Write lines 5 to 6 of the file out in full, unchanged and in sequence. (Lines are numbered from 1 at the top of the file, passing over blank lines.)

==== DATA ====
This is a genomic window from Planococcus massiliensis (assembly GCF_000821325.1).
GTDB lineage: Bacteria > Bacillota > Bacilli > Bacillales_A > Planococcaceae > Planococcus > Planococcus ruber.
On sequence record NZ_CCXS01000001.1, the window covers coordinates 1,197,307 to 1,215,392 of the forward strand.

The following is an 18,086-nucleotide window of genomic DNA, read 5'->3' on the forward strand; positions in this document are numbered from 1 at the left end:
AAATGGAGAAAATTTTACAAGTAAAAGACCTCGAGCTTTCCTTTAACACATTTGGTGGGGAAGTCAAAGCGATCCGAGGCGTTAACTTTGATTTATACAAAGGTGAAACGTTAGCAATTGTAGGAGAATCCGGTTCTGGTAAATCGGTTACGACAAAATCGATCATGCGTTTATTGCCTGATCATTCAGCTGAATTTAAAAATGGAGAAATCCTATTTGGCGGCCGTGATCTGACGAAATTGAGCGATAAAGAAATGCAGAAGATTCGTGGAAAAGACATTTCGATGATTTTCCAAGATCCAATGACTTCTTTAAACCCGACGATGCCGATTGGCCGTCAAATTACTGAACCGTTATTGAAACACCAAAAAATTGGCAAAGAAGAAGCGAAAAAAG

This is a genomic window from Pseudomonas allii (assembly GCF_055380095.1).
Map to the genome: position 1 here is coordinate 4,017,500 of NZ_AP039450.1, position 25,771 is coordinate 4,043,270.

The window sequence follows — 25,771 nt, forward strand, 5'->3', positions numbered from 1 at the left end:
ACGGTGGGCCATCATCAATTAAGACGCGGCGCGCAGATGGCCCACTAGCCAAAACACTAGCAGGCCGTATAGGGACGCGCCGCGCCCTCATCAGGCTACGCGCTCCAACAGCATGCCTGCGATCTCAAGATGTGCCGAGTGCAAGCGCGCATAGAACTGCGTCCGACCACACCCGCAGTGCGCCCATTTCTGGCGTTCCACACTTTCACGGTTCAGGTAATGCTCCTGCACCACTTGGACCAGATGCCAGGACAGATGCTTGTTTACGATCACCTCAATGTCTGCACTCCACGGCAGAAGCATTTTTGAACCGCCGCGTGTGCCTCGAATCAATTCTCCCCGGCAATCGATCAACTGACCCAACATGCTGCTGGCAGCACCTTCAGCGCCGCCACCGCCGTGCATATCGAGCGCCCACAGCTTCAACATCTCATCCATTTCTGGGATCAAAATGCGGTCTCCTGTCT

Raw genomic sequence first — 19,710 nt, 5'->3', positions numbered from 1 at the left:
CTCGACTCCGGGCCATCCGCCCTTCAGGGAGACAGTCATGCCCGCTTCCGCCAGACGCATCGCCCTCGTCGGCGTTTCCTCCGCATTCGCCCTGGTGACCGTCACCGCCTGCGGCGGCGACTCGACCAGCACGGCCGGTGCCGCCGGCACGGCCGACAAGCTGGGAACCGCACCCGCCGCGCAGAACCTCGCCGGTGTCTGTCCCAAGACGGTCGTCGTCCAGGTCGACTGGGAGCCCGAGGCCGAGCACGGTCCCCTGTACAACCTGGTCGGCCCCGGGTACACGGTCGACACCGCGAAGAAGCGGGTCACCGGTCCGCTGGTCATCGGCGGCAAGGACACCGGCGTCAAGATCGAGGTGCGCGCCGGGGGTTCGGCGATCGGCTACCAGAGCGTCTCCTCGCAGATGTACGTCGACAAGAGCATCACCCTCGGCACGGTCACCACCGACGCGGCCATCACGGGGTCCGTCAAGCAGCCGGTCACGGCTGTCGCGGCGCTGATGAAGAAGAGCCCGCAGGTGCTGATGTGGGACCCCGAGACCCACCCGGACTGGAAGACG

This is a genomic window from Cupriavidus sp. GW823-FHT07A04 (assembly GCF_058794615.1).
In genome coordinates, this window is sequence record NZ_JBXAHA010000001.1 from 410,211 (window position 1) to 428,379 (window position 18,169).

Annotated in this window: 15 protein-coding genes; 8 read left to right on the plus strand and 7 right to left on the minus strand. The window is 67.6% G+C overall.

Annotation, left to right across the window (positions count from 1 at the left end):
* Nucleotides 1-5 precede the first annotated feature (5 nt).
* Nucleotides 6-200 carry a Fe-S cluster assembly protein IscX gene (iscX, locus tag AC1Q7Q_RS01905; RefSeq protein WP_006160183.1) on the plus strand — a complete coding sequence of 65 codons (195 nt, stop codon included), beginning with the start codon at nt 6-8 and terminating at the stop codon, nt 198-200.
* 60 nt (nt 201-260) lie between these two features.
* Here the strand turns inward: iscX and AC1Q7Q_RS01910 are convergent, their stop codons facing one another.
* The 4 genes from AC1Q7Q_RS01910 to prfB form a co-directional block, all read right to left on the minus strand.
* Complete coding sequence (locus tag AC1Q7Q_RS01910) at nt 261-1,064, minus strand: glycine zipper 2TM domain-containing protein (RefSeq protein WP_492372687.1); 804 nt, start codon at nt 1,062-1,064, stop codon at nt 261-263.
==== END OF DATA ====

AAATGGAGAAAATTTTACAAGTAAAAGACCTCGAGCTTTCCTTTAACACATTTGGTGGGGAAGTCAAAGCGATCCGAGGCGTTAACTTTGATTTATACAAAGGTGAAACGTTAGCAATTGTAGGAGAATCCGGTTCTGGTAAATCGGTTACGACAAAATCGATCATGCGTTTATTGCCTGATCATTCAGCTGAATTTAAAAATGGAGAAATCCTATTTGGCGGCCGTGATCTGACGAAATTGAGCGATAAAGAAATGCAGAAGATTCGTGGAAAAGACATTTCGATGATTTTCCAAGATCCAATGACTTCTTTAAACCCGACGATGCCGATTGGCCGTCAAATTACTGAACCGTTATTGAAACACCAAAAAATTGGCAAAGAAGAAGCGAAAAAAG

This is a genomic window from Pseudomonas allii (assembly GCF_055380095.1).